: by personal knowledge, distinctive markings, or chain of custody. Must be authenticated by Clear and convincing evidence
under NY law.
- by proof - stipulation, testimony of eyewitness, handwriting verification
- ancient documents - 20 years old (30 in NY, but only 10 for maps surveys and real property records stored in the proper place), in condition not creating suspicion, found in place where it would be if authentic
- by reply letter - letter in reply is presumed to be from original recipient.
- handwriting verification - by eyewitness or by comparison with known sample
- i) Public documents bearing a government seal or signature of an authorized government official;
- ii) Certified copies of public records;
- iii) Official publications issued by a public authority, newspapers, and periodicals;
- iv) Trade inscriptions;
- v) Notarized or otherwise acknowledged documents;
- vi) Commercial paper (including the signature thereon, and related documents);
- vii) Any document declared by Congress to be authentic, and
- viii) Records of a regularly conducted activity certified by a custodian of the records (NY: only in civil actions and when produced pursuant to subpoena)
- Voice identification who heard the voice at any time
- In telephone conversation, caller recognized speaker's voice, speaker knew facts only particular person would know, number dialed was correct and speaker identified self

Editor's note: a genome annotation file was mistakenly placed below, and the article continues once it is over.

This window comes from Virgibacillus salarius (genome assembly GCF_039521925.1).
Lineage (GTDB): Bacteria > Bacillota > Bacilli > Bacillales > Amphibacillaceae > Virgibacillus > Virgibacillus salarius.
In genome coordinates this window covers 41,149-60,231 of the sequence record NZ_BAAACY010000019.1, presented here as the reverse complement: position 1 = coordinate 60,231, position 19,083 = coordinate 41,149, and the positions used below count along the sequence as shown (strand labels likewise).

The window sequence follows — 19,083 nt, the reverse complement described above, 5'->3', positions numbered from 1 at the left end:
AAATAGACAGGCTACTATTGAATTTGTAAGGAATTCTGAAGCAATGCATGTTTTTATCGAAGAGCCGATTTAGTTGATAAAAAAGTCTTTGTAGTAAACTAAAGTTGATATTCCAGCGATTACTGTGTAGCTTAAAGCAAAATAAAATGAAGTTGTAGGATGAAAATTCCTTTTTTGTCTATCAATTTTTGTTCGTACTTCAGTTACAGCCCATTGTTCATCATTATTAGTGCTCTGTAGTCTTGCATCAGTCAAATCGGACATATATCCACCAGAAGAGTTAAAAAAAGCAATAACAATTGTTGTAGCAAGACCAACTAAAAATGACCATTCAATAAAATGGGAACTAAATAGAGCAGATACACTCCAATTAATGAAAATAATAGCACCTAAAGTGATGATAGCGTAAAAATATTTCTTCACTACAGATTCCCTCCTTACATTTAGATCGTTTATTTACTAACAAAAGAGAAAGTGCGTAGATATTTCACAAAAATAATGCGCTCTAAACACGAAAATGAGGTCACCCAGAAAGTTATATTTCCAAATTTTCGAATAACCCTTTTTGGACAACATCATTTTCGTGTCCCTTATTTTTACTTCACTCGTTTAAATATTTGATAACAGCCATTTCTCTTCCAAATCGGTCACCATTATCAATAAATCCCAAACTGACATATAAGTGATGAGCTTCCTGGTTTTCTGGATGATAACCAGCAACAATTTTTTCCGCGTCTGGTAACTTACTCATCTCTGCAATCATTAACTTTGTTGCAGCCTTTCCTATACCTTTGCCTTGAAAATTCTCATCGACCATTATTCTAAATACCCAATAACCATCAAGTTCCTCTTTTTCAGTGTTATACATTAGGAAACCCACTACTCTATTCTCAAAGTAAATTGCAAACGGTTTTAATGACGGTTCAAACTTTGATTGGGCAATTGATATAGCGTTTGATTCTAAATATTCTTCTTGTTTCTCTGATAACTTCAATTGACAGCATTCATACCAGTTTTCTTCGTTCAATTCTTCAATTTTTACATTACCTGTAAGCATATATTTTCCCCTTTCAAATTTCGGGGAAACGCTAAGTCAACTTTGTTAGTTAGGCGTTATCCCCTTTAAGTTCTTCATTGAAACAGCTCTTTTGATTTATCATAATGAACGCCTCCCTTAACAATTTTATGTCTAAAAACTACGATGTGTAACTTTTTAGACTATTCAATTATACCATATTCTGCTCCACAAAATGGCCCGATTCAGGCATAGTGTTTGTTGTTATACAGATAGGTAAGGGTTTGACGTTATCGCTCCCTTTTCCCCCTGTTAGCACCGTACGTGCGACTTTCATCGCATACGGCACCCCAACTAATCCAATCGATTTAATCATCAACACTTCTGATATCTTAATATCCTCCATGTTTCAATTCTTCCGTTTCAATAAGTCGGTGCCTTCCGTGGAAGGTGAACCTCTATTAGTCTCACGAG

Best Evidence rule
: unless there is genuine question as to authenticity of original or unfair to admit duplicate in lieu of original (e.g., only part of original is duplicated)
Evidence of original's content allowed if
- Original lost or destroyed
- Original unobtainable by judicial means
- Party against whom document to be offered was in possession, but did not produce the document
- document relates only to a collateral matter
: duplicates generally not admissible. Exceptions: duplicates of business records
accurately reproduced; and duplicates reproduced as image that cannot be altered without leaving record of such changes.
Parol evidence rule
Not allowed where written agreement is complete integration.
Allowed where written agreement is partial integration
- To clarify ambiguity
- Prove trade custom or course of dealing
- Show fraud, duress, or mistake
- Show consideration has/has not been paid.